An Unhappy Surprise: MPEG LA Is Forming a Patent Pool for DASH
Sometimes when you ignore something, it goes away. Sometimes, however, it comes back and bites you in the rear at the worst possible time. So it is with MPEG LA’s “MPEG LA Announces Call for Patents to Organize Joint License for MPEG-DASH (Dynamic Adaptive Streaming over HTTP),” which was announced today.
Going back to StreamingMedia.com's initial “What is MPEG-DASH” article in 2011, we indicated that royalties might be an issue. However, four years have passed without a whisper about royalties, and during that time, DASH has been deployed in more places than you can shake a patent attorney at, from browsers to smart TVs.
For hardware vendors, royalties are a cost of doing business, another line on the bill of materials that gets totaled up when computing a retail price. For software vendors, particularly browser developers like Mozilla, however, they are potentially the kiss of death, not only from a philosophical perspective, but from a cost perspective, as well.
One consistent criticism of MPEG LA is that its patent groups haven’t differentiated their royalty structures for the realities of the marketplace, so the reasonable and affordable $25 million cap on HEVC royalties for a phone manufacturer is the same insurmountable $25 million for a browser vendor not named Apple, Google, or Microsoft. Hence, we have no browser-based playback of HEVC today, close to 30 months after the codec was finalized. A similar intransigence regarding DASH could derail HTML5-based video playback just as the Media Source Extensions and Encrypted Media Extensions start to make it a practical reality.
To be clear, MPEG LA’s call for patents is just the first step. As I understand it, however, it’s almost always motivated by an IP owner that wants to monetize its R&D investment. Though DASH contributors Microsoft, Cisco, and Qualcomm have all reportedly indicated that they want a royalty-free solution, it’s not in MPEG LA’s business model to represent a patent group that doesn't seek to collect royalties. At the minimum, the call for patents indicates that royalties are a possibility.
Unfortunately, MPEG LA’s call for patents throws a monkey wrench into a standard years in the making. For all the negative press recently received by HEVC Advance, at the end of the day, companies had enough information to go about their business; the impact was purely financial.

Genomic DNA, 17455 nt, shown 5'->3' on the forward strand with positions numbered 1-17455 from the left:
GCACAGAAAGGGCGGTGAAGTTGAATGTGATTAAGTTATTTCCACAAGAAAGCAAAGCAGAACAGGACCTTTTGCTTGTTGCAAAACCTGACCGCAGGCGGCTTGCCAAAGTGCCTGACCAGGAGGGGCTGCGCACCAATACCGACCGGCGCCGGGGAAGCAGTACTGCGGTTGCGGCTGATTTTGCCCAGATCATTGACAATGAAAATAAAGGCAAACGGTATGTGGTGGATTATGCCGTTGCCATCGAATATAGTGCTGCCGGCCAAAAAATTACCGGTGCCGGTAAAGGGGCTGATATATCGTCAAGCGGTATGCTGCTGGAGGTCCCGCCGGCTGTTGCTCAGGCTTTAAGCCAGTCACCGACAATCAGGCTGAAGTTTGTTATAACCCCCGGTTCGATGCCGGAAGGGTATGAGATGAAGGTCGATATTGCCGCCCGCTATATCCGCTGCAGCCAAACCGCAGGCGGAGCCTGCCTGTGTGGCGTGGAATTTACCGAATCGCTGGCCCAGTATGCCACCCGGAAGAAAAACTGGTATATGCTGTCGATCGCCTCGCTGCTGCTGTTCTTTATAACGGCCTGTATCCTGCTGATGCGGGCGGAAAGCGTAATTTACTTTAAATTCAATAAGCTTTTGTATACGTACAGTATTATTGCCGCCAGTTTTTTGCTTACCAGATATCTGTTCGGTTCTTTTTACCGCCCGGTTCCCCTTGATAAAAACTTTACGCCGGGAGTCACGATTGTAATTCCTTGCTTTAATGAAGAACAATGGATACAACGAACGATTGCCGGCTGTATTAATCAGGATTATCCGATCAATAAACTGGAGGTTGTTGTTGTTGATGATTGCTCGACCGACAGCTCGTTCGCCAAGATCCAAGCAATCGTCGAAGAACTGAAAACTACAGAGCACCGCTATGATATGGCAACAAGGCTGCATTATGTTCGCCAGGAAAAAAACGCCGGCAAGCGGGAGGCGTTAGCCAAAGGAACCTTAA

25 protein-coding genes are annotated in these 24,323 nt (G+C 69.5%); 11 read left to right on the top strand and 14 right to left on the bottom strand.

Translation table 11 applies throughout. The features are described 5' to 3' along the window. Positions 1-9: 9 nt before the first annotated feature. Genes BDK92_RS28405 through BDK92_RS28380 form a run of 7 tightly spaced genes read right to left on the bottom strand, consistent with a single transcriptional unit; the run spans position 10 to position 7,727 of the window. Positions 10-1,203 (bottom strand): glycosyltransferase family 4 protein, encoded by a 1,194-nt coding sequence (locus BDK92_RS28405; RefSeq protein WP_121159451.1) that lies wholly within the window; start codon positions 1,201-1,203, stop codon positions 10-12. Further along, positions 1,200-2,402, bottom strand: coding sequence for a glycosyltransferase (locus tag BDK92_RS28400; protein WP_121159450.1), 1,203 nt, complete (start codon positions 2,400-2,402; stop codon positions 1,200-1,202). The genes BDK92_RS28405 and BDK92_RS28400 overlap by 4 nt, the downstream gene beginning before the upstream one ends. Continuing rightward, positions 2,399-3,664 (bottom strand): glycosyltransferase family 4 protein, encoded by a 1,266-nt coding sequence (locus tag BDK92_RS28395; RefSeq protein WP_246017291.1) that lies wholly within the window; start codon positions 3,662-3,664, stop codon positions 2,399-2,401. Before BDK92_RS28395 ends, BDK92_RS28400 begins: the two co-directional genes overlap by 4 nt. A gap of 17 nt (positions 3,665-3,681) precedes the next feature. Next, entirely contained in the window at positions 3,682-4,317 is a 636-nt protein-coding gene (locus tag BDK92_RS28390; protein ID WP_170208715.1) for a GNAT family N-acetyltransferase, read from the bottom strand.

In contrast, MPEG LA’s call for patents was totally unexpected. How many companies considering the transition from Flash to HTML5 incorporated DASH-related content-royalties into their budgets? How many questioned whether or not DASH would be supported by every current browser? Though it is today, the specter of royalties could change that quickly.
The timing of this story didn’t allow for any industry reaction, but it’s going to be fascinating to watch over the next few days and weeks. At the least, it’s a minor speed bump in the Flash to HTML5 transition, but for some, it might also become a brick wall.
As over-the-top video continues to grow in popularity—call it the "Netflix-ification" of the web—the streaming standards the industry relies on begin to feel the strain.
While it's clear that Flash's time is coming to an end, it's less clear what will replace it. A survey shows DASH support, but its real-world use is around one percent.
There's no reason for Adobe to add HEVC support to Flash, and that keeps HEVC from becoming relevant for general purpose streaming.
The news is good for content owners and not so good for encoding/decoding vendors, but gives everyone a feel for how the issue will play out.
Google has entered into a WebM licensing agreement with MPEG LA, and while the impact on streaming is likely to be small, the implications may be significant for other technologies like WebRTC
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